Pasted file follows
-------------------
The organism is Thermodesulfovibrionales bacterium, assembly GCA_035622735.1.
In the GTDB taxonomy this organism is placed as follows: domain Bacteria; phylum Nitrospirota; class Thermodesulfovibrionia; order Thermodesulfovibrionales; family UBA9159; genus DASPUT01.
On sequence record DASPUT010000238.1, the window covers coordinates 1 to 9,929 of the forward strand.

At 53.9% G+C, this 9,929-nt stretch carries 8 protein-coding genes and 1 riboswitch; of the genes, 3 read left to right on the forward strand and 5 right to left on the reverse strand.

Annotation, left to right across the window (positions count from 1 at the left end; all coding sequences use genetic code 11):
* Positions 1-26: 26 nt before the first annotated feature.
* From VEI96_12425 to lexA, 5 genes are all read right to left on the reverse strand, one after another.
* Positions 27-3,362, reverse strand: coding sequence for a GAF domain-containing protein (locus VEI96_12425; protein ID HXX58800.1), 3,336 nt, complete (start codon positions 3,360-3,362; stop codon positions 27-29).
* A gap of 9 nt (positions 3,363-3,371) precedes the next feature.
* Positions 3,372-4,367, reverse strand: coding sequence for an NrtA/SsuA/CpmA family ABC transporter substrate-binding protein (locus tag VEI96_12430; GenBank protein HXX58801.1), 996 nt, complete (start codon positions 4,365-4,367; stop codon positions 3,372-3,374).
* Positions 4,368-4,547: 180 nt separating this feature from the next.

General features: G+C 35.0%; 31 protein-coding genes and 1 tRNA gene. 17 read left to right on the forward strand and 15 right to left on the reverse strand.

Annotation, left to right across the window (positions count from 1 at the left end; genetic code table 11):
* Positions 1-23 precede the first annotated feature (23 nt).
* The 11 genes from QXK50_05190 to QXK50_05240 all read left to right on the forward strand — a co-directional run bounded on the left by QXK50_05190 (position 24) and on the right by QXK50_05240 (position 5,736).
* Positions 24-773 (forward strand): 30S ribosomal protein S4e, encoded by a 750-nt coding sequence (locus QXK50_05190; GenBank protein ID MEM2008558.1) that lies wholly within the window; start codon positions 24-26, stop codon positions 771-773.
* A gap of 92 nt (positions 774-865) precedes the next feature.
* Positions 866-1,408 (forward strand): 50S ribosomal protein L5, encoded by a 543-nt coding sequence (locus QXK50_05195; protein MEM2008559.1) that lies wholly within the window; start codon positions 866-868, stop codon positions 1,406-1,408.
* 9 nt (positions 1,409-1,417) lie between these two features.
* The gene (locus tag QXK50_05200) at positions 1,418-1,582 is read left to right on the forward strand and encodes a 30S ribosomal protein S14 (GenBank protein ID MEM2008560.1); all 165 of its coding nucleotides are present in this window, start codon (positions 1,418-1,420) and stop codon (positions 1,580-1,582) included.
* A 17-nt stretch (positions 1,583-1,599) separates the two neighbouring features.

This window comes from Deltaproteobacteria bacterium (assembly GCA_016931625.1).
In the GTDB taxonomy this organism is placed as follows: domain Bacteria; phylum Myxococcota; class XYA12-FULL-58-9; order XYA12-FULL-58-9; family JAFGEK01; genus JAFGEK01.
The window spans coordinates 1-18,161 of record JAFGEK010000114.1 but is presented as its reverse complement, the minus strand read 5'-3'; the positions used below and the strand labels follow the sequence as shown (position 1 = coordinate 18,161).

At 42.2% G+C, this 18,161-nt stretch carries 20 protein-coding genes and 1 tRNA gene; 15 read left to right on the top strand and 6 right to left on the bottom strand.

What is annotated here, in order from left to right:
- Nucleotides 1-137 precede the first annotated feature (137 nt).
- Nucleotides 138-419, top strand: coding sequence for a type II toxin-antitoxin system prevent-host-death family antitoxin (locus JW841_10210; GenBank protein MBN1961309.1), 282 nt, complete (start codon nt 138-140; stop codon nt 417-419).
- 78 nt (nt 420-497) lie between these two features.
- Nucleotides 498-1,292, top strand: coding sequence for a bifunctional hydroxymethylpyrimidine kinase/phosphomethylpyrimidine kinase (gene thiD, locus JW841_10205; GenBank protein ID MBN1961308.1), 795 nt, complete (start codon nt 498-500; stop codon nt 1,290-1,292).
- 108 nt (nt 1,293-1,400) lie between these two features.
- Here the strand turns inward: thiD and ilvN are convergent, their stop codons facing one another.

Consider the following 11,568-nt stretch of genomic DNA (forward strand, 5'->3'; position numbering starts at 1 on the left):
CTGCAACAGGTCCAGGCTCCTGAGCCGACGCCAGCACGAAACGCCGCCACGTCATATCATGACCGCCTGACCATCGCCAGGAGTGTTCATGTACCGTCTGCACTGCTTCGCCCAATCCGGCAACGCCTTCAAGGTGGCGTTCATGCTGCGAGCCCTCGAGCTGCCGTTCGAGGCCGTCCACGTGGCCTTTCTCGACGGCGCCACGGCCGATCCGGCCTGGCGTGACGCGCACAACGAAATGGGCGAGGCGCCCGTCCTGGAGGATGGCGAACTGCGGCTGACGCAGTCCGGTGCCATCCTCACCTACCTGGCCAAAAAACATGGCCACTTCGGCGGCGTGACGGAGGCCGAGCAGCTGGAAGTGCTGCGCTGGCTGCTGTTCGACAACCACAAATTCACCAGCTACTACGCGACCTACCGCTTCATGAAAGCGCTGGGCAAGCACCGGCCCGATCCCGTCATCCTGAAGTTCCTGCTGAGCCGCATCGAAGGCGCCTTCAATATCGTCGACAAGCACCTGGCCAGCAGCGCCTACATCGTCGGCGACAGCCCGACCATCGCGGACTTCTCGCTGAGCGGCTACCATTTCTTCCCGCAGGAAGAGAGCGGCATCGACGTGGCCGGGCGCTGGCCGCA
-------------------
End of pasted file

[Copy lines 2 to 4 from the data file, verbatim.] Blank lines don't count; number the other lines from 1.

In the GTDB taxonomy this organism is placed as follows: domain Bacteria; phylum Nitrospirota; class Thermodesulfovibrionia; order Thermodesulfovibrionales; family UBA9159; genus DASPUT01.
On sequence record DASPUT010000238.1, the window covers coordinates 1 to 9,929 of the forward strand.

At 53.9% G+C, this 9,929-nt stretch carries 8 protein-coding genes and 1 riboswitch; of the genes, 3 read left to right on the forward strand and 5 right to left on the reverse strand.